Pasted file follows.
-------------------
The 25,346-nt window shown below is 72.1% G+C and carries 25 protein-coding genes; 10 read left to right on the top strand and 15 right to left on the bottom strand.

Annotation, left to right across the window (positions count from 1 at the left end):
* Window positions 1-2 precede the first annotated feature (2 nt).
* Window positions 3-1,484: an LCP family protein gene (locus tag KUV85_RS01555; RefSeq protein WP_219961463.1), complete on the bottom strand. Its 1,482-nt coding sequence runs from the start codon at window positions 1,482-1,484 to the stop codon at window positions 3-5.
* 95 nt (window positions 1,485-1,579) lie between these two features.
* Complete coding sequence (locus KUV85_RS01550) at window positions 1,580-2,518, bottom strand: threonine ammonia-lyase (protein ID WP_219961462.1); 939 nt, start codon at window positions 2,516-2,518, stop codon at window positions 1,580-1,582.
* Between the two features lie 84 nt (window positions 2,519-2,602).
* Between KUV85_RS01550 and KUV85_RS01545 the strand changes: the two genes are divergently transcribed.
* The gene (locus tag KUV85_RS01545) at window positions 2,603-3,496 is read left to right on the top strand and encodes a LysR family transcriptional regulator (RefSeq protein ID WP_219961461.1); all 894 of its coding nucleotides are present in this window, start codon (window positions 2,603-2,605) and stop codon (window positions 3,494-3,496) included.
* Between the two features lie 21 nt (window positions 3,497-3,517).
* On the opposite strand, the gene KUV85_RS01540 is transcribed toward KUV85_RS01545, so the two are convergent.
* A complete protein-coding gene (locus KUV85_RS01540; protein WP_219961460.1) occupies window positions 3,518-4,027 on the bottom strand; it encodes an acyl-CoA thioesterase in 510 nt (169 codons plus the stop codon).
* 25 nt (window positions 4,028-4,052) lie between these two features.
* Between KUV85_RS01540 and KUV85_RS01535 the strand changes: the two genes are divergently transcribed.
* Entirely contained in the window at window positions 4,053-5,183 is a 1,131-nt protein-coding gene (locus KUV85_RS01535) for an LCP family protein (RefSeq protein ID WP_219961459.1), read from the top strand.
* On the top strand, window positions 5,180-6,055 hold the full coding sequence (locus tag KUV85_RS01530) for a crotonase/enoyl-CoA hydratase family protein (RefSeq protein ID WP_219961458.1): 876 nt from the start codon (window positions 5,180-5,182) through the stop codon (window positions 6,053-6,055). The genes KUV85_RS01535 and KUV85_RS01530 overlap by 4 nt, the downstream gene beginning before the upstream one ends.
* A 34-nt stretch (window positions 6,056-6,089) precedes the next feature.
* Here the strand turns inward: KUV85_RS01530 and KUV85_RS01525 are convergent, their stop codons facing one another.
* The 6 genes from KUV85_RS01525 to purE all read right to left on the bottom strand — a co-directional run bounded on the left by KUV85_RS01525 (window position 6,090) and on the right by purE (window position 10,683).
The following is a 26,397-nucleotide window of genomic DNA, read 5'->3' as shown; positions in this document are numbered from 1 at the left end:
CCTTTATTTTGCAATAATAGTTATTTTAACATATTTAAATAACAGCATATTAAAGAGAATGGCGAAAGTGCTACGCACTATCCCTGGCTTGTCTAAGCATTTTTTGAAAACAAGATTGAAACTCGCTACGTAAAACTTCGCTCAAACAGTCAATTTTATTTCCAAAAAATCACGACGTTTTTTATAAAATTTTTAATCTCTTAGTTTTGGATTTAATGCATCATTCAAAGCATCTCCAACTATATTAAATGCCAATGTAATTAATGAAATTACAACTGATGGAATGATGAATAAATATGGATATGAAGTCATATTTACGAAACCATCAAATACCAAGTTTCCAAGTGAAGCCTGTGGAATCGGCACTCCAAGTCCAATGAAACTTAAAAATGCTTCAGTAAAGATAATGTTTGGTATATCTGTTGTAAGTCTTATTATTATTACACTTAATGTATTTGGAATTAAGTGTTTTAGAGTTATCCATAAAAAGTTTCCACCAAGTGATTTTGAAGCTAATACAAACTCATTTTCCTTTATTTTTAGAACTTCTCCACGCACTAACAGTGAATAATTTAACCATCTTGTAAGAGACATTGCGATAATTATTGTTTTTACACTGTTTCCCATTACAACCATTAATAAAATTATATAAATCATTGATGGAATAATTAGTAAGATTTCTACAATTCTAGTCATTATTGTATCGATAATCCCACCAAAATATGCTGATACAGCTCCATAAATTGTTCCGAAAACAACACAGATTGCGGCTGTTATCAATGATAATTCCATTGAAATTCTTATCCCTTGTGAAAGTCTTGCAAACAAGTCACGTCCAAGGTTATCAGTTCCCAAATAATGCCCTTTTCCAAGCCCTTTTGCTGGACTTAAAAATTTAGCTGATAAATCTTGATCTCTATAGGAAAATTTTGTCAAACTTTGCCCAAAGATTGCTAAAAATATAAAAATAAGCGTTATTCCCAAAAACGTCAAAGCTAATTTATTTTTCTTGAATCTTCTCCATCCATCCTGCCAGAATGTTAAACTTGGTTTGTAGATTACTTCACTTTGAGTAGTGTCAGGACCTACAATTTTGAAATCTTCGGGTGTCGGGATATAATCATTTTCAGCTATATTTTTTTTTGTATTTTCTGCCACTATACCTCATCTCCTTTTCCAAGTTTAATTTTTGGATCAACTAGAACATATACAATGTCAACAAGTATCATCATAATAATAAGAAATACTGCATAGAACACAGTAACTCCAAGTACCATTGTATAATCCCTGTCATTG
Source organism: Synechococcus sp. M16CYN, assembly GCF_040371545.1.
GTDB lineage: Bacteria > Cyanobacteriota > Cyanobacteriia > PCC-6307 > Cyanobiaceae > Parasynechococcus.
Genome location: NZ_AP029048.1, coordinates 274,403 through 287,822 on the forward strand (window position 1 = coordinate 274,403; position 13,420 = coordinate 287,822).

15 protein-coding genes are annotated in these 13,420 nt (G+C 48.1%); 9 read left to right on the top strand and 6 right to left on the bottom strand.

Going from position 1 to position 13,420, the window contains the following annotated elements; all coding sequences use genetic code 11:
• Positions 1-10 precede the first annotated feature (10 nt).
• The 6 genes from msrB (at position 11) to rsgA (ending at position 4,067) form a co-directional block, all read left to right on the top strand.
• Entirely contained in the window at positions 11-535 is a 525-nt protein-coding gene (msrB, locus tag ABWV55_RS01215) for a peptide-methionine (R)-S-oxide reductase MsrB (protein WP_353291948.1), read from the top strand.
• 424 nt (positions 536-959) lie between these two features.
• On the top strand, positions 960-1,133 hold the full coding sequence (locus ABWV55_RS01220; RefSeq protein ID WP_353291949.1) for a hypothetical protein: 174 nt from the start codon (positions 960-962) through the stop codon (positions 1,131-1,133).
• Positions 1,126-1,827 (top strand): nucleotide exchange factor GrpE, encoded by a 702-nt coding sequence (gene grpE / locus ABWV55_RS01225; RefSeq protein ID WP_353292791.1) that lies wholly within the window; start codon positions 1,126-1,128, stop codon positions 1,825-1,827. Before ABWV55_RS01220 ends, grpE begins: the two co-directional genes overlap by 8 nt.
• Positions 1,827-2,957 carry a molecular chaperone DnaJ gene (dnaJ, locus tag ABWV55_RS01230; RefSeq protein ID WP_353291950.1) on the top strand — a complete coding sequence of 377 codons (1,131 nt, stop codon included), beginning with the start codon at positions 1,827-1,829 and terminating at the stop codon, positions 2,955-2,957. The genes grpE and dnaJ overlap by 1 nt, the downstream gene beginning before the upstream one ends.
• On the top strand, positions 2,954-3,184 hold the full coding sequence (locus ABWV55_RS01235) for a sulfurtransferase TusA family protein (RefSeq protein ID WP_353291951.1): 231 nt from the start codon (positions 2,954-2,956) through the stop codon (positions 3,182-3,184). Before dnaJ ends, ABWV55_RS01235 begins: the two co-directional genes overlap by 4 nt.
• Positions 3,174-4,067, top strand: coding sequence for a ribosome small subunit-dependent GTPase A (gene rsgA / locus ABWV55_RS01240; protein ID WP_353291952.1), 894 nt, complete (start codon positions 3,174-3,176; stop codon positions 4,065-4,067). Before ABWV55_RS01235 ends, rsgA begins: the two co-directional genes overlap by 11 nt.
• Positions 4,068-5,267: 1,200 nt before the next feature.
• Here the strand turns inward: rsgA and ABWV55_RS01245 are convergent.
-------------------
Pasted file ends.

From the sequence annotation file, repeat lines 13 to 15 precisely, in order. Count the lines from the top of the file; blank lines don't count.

* 25 nt (window positions 4,028-4,052) lie between these two features.
* Between KUV85_RS01540 and KUV85_RS01535 the strand changes: the two genes are divergently transcribed.
* Entirely contained in the window at window positions 4,053-5,183 is a 1,131-nt protein-coding gene (locus KUV85_RS01535) for an LCP family protein (RefSeq protein ID WP_219961459.1), read from the top strand.